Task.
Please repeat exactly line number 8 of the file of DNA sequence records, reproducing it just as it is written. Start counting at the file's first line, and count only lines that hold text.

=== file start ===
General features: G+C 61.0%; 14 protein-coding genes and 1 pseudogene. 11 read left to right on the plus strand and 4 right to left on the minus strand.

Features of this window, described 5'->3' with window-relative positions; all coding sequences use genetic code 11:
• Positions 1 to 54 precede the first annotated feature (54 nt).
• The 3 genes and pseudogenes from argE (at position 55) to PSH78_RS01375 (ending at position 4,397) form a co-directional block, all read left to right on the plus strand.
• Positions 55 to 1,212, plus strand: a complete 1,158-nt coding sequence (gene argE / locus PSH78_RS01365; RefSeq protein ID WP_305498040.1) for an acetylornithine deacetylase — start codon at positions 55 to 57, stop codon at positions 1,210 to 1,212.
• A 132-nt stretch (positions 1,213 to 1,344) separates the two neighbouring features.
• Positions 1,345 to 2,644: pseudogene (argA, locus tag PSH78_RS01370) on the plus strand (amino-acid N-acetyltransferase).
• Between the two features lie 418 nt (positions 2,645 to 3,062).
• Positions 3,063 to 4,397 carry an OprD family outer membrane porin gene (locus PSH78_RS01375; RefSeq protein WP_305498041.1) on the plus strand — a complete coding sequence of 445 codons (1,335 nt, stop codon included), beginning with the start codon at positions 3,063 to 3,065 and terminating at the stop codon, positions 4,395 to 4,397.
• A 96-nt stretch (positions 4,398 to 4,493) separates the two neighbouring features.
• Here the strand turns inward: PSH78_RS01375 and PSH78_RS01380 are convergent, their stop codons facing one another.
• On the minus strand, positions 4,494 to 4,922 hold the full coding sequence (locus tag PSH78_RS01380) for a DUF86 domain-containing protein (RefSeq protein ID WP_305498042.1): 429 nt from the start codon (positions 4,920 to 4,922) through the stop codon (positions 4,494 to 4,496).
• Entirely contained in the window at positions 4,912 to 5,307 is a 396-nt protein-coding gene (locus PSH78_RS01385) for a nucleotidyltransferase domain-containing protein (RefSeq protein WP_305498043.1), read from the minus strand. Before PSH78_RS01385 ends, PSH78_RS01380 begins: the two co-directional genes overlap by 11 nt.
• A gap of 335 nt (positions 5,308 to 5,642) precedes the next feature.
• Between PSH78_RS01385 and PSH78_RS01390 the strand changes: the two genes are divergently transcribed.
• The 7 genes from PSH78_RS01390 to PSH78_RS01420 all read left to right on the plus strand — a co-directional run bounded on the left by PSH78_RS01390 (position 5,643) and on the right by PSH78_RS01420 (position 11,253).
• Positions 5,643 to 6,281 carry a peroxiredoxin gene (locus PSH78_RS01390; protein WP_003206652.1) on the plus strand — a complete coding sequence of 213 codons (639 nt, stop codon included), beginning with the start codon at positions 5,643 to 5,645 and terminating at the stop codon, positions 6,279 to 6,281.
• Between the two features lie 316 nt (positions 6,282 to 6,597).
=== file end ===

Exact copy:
• Between the two features lie 418 nt (positions 2,645 to 3,062).